Group watches over stately elms on Harrison's Carlisle Street
The cathedral of century-old elm trees lining Carlisle Street in Harrison wouldn't be so idyllic if not for the foresight of Henry Morgan Brackenridge and the Allegheny Shade Tree Association, celebrating its 10-year anniversary.
The two immense walls of 189 American elm trees flanking the street form one of the largest such stands of elms in an urban area in the state, according to the Pennsylvania Department of Conservation and Natural Resources.
Like many things of great beauty, there are maintenance issues unknown to its admirers.
For Carlisle Street and other urban stands of elms, it's the dreaded Dutch elm disease, which has killed more than 40 million American elm trees since about 1930, according to American Phytopathological Society.
“There's a beauty and majesty with these trees,” said Gene Becker, a resident of Carlisle Street and president of the Allegheny Shade Tree Association, a group of residents who guard the health of the mighty elms that tower more than 60 feet.
”If you would wipe out the trees, the street would look bare.”
Ten years ago, Dutch elm disease was confirmed in some of the Carlisle Street trees, and the association was born to save what was essentially the character of arguably one of the prettiest residential streets in the Alle-Kiski Valley.
At least 10 trees were felled by the disease and other mishaps. The diseased trees were quickly removed to prevent the scourge from spreading.
The association went on to pay for and provide about 35 replacement trees, according to Becker.
A state grant from Sen. Jim Ferlo helped to cover the cost of the new trees, a variety of elm supposedly resistant to the disease.
The association remains vigilant in inspecting the trees, looking for signs of Dutch elm and other maladies.
“People have been cooperative because they enjoy the elegance of these trees,” Becker said.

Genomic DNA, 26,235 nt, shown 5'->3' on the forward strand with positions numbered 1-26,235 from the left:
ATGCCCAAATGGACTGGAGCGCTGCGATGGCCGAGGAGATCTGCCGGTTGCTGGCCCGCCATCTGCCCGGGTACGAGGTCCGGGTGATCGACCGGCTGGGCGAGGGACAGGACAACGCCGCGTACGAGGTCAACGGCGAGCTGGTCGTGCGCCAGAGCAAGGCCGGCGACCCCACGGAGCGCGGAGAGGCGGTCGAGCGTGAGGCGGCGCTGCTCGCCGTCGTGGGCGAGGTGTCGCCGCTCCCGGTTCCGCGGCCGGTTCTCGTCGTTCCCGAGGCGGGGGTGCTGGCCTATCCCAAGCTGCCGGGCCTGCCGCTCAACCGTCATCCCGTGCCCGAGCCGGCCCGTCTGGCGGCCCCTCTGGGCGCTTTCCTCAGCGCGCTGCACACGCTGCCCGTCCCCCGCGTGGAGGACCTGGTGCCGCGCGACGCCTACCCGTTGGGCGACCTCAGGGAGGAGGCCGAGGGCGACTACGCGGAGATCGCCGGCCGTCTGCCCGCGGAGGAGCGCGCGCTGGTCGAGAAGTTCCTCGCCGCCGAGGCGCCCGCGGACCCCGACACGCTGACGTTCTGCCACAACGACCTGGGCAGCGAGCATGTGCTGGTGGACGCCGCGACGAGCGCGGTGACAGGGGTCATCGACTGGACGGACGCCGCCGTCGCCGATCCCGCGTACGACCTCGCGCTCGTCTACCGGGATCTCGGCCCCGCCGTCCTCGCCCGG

A Brackenridge planted them
The man responsible for planting the trees would certainly approve.
Henry Morgan Brackenridge planted the elms about the time he was building his mansion, near Carlisle Street around 1916. He finished the mansion in about 1918, according to historian Robert Lucas of Tarentum.
Brackenridge's grandfather was Henry Marie Brackenridge, who founded Tarentum and owned large tracts of land in Brackenridge and Harrison.
By all accounts, at least three generations of the family much admired trees and experimented with them. Henry Marie grew trees in Florida that he went on to sell to the U.S. government to build ships, according to Lucas and Cindy Homburg, executive director of the Tarentum History and Landmarks Foundation
Henry Morgan Brackenridge developed Carlisle Street, which was named after Carlisle, Pa., the home of his great-grandfather Henry Hugh Brackenridge, a scholar, writer and founder of the Pittsburgh Academy, later known as the University of Pittsburgh.
“Henry Morgan developed Carlisle Street to make it look beautiful with those big trees,” said Lucas, who has known members of the Brackenridge family.
“He figured the trees would enhance the property, which was near a hospital that was under construction (Allegheny Valley Hospital),” he said.
As the Carlisle neighborhood did, indeed, flourish, the Allegheny Shade Tree Association has taken on the role as steward.
“It's important work,” said Christine Ticehurst, community greening and grant administration specialist with DCNR's Bureau of Forestry in Harrisburg.
“It's great to have an extra set of eyes to care for community trees,” she said.
More shade tree associations are sprouting up these days, and, to meet demand to regrow urban canopies, DCNR offers a number of programs, including its TreeVitalize program, which has planted more than 390,000 trees statewide.
“They keep an eye on those trees that were planted 50 years ago and will be alive 50 years from now,” she said.
There's much to watch for: There are constant threats to trees, especially if just one variety is planted en masse.
In addition to Dutch elm disease, “elm yellows,” a virus disease, is lurking and can decimate trees easily. Abnormal yellowing of leaves in early July and August are telltale signs. The tree will die within two years.
“It's not always easily characterized and it's very lethal,” said Tom Hall, a forest pathologist with DCNR.
“Although it is statewide, there are enough of a population of elms in the wild that are healthy and the disease doesn't move rapidly across the landscape.”
The worst-case scenarios are in urban environments if overplanting the same trees in a row occurs, according to Hall.
“It's like Jim Morrison said, ‘No one gets out alive,' ” he said.
Mary Ann Thomas is a staff writer for Trib Total Media. She can be reached at 724-226-4691 or [email protected].